Why is everyone mad at Boris Johnson

EU summit on Brexit : Brussels challenges Boris Johnson - he should move

The heads of state and government traveled to Brussels with a certain satisfaction. On this day another ultimatum passed by the British Prime Minister Boris Johnson in Brussels. Once again he has just bluffed and will not leave the table where future EU-UK relations are being negotiated.

In the dispute over a Brexit trade agreement between the EU and Great Britain, it is still pointed at the button. The EU summit said on Thursday that it was now up to London to “take the necessary steps to make an agreement possible”.

EU negotiator Michel Barnier said they wanted a fair deal, but not at any price. The German Chancellor Angela Merkel said the same thing. British negotiator David Frost reacted disappointed and announced an official statement for Friday. Prime Minister Boris Johnson could then say whether to break off negotiations.

Both sides have been working for months on a trade pact that is intended to prevent tariffs and trade barriers at the end of the year. However, a solution is far from being found on crucial points - even though Johnson had set the EU a deadline of October 15 for an agreement.

Barnier proposed to Great Britain on Thursday evening to step up negotiations again over the next two to three weeks. He wants to be completely in London for the coming week. Negotiations are then planned in Brussels.

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British side is disappointed

The summit declaration, however, calls for concessions from London, especially with regard to the most important sticking points of fishing, competitive conditions and dispute settlement. France in particular is demanding that EU fishermen continue to fish in British waters. "Under no circumstances should our fishermen be the victims of Brexit," said President Emmanuel Macron.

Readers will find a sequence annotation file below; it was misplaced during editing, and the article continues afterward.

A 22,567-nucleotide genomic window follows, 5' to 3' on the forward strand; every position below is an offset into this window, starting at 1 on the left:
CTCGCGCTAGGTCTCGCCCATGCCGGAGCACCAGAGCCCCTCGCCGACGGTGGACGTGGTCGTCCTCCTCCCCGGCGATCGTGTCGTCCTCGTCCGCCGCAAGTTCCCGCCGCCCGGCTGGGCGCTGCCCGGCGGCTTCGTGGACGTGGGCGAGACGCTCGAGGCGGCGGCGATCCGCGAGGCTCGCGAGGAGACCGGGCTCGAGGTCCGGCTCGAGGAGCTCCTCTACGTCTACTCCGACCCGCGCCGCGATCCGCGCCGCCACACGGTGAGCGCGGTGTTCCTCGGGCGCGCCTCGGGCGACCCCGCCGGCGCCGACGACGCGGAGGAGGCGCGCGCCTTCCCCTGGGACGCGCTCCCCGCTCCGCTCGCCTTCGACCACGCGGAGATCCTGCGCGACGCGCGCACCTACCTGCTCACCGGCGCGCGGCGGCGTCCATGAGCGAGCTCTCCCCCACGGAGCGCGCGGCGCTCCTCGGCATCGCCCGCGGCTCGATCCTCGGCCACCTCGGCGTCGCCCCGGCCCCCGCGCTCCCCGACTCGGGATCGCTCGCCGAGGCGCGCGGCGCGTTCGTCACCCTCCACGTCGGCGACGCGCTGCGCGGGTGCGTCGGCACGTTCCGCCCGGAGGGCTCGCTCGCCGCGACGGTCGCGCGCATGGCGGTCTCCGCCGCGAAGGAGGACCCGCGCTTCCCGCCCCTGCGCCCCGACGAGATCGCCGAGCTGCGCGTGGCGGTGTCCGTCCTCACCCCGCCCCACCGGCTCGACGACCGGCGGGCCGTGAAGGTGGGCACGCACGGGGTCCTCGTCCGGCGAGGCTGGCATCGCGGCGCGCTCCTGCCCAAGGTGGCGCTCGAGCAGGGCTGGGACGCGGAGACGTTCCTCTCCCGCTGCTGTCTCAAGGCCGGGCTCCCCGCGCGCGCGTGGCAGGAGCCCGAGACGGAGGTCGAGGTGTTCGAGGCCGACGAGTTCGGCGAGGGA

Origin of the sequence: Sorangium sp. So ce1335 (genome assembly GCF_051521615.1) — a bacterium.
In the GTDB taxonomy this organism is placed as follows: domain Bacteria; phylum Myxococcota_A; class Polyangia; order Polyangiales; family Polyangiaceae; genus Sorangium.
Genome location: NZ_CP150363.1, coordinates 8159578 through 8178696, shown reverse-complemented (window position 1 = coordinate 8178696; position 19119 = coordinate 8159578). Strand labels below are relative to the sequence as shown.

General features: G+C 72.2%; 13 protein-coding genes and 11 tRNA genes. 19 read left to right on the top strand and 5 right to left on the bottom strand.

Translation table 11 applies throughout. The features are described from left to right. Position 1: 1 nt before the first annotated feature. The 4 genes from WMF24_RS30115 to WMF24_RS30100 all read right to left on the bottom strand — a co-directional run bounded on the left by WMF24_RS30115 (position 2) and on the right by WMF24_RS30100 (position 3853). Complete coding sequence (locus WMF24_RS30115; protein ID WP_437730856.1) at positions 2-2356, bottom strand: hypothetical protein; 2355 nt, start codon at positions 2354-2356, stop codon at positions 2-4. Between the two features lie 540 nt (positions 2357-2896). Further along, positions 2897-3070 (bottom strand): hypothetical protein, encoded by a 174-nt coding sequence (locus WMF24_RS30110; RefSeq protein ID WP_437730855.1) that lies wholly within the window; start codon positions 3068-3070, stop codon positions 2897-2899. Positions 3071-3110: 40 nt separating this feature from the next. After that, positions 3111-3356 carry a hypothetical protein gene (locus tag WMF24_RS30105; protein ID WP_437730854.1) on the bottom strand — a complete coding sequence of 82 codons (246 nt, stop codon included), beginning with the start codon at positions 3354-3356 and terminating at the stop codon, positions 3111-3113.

The British negotiator, Frost, was disappointed with the summit declaration and surprised that it no longer spoke of intensive efforts. It is also surprising that only Great Britain should move. "This is an unusual approach to negotiation," wrote Frost on Twitter.

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Merkel had previously said: "We want an agreement, but not at any price." You have to come to a fair agreement from which both sides can benefit. "It is worth all the effort." EU Commission chief Ursula von der Leyen praised that a lot of good work had already been done, but decisive points were still open. Council leader Charles Michel emphasized that the EU was one hundred percent closed and "extremely quiet".

The chances that there will be a deal should have increased in the past few days. Bernd Lange (SPD), head of the trade committee in the European Parliament, estimates 40 percent that an agreement can still be reached at the last minute. Both sides would have to negotiate non-stop from Monday, the first week in London, the second in Brussels.

David McAllister (CDU), head of the Foreign Affairs Committee, makes it clear how high the time pressure is: “The final legislative texts have to be there by the end of October, otherwise there will not be enough time for parliament, in the last week of session before the Christmas break there will be a green light to give. "

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The EU offers Johnson a comprehensive free trade agreement. This gave British companies full access to the European market without tariffs on services and goods. However, Brussels imposes conditions on London: The same rules of the game should apply on both sides, for example with regard to subsidies, workers' rights, taxes and environmental requirements.

In addition, it must be clear that in disputes a decision is made before the highest European court, the European Court of Justice (ECJ). In addition, EU fishermen must continue to have access to UK waters.

The British side is not ready to continue to recognize the General Data Protection Regulation as a basis. The British side would like full market access for financial services, but wants to place the service providers under British supervision, which Brussels strictly rejects.

No resolutions passed on climate protection

On the first day of the summit at dinner, climate protection was also on the agenda. Resolutions are not passed. Rather, the bosses want to conduct an orientation debate and then commit to the next regular summit in December.

Merkel advertises "that the EU member states support the target of 55 percent fewer emissions by 2030". The European Parliament has just voted in favor of 60 percent. Now the member states have to position themselves as co-legislators and then come to an agreement with parliament.

Many look to Poland. Last year, the German neighbor was the only member state that did not vote in favor of striving for EU climate neutrality in 2050. And Poland could also block the target of 55 percent for the year 2030. (with dpa)

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